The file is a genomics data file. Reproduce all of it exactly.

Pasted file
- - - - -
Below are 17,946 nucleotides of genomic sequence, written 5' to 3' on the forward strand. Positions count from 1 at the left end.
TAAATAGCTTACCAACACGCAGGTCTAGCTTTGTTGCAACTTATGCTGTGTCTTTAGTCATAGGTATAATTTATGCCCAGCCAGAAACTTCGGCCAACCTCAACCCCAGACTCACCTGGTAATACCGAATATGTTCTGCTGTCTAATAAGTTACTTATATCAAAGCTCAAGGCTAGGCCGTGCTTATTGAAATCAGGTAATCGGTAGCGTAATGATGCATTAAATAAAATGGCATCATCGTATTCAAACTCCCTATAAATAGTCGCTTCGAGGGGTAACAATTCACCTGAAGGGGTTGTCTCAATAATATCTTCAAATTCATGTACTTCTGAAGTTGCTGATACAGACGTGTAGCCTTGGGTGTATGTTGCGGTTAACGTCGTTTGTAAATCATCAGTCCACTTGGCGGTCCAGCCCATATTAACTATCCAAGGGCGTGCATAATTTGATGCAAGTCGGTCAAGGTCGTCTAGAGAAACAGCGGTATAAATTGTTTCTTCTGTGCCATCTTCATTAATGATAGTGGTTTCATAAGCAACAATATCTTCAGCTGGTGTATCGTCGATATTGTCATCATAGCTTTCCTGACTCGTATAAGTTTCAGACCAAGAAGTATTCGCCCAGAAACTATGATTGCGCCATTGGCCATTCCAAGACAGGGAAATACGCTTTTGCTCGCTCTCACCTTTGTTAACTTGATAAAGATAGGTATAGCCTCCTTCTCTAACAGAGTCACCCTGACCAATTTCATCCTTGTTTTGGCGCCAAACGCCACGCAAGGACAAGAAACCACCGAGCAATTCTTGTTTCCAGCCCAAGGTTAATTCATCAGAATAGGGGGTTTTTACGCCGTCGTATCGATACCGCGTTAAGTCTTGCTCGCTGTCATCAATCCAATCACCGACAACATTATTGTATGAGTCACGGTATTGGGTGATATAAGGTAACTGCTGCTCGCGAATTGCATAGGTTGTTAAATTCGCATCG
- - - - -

Below are 17,946 nucleotides of genomic sequence, written 5' to 3' on the forward strand. Positions count from 1 at the left end.
TAAATAGCTTACCAACACGCAGGTCTAGCTTTGTTGCAACTTATGCTGTGTCTTTAGTCATAGGTATAATTTATGCCCAGCCAGAAACTTCGGCCAACCTCAACCCCAGACTCACCTGGTAATACCGAATATGTTCTGCTGTCTAATAAGTTACTTATATCAAAGCTCAAGGCTAGGCCGTGCTTATTGAAATCAGGTAATCGGTAGCGTAATGATGCATTAAATAAAATGGCATCATCGTATTCAAACTCCCTATAAATAGTCGCTTCGAGGGGTAACAATTCACCTGAAGGGGTTGTCTCAATAATATCTTCAAATTCATGTACTTCTGAAGTTGCTGATACAGACGTGTAGCCTTGGGTGTATGTTGCGGTTAACGTCGTTTGTAAATCATCAGTCCACTTGGCGGTCCAGCCCATATTAACTATCCAAGGGCGTGCATAATTTGATGCAAGTCGGTCAAGGTCGTCTAGAGAAACAGCGGTATAAATTGTTTCTTCTGTGCCATCTTCATTAATGATAGTGGTTTCATAAGCAACAATATCTTCAGCTGGTGTATCGTCGATATTGTCATCATAGCTTTCCTGACTCGTATAAGTTTCAGACCAAGAAGTATTCGCCCAGAAACTATGATTGCGCCATTGGCCATTCCAAGACAGGGAAATACGCTTTTGCTCGCTCTCACCTTTGTTAACTTGATAAAGATAGGTATAGCCTCCTTCTCTAACAGAGTCACCCTGACCAATTTCATCCTTGTTTTGGCGCCAAACGCCACGCAAGGACAAGAAACCACCGAGCAATTCTTGTTTCCAGCCCAAGGTTAATTCATCAGAATAGGGGGTTTTTACGCCGTCGTATCGATACCGCGTTAAGTCTTGCTCGCTGTCATCAATCCAATCACCGACAACATTATTGTATGAGTCACGGTATTGGGTGATATAAGGTAACTGCTGCTCGCGAATTGCATAGGTTGTTAAATTCGCATCG